Another project already underway on MoPac near the Seaholm District is another example of Austin’s efforts to increase the number of transit options beyond automobiles in order to reduce congestion and improve mobility. Throughout this year, the city will be converting one of the existing lanes on MoPac to an express lane for public transit and adding a fourth, variable toll lane that will help reduce congestion.
The price for the variable toll lane will increase or decrease depending on congestion and the number of vehicles entering the toll lane. Electronic signs will indicate the price changes in real time so that drivers will know before they enter how much it will cost to drive in the express toll lane. The government body in charge of the project, the Central Texas Regional Mobility Authority, estimates that toll prices will be between 25 cents and $4.00, though this may be subject to increase depending on demand. Several areas across the country, including the Katy Freeway in Houston, are trying a similar approach to managing congestion. The express and variable toll lanes will run from Parmer to Cesar Chavez and end near the Seaholm District.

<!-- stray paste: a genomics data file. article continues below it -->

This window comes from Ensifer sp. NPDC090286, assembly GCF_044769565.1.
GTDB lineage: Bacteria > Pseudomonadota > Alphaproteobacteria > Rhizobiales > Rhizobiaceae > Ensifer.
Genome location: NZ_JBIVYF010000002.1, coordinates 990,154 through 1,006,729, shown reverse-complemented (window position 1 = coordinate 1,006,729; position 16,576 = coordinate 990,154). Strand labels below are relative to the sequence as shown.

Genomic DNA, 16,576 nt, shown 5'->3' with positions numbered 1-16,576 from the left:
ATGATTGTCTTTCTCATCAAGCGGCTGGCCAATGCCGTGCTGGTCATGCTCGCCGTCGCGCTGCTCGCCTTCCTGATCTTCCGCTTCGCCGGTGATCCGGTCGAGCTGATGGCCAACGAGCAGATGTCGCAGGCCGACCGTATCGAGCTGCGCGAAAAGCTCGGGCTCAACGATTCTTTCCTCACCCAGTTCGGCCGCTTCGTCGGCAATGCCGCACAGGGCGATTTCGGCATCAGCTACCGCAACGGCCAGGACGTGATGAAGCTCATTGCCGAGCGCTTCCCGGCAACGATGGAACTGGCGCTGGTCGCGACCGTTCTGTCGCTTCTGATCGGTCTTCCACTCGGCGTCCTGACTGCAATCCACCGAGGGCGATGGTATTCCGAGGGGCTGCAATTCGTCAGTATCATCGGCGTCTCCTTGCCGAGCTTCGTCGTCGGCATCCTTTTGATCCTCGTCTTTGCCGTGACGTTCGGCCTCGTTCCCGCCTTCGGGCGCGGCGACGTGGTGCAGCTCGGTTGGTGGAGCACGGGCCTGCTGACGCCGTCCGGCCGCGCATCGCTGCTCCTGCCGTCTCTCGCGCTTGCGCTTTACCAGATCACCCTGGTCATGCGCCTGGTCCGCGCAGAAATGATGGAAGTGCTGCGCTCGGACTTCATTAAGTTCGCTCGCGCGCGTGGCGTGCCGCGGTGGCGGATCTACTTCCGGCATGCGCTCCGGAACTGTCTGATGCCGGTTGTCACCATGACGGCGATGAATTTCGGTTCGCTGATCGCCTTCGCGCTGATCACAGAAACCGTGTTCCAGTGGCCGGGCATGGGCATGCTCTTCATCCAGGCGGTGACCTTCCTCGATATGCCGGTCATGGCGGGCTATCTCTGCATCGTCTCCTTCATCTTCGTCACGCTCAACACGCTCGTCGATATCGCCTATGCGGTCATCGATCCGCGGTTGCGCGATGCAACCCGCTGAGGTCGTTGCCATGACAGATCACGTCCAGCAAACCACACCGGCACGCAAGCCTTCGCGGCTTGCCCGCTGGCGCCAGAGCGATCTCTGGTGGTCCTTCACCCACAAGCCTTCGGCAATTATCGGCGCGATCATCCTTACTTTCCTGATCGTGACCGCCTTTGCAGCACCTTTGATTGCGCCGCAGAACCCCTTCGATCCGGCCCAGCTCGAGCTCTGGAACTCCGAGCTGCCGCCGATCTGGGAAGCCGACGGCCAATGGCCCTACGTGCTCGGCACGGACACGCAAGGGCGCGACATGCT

In addition to the express and toll lane changes on MoPac, the CTRMA will also be adding shared use paths for pedestrians and cyclists and improving sidewalks, curb ramps, and signage to facilitate path usage for pedestrians and the disabled. These improvements to MoPac will offer more options for drivers, cyclists, pedestrians, and those who ride public transit.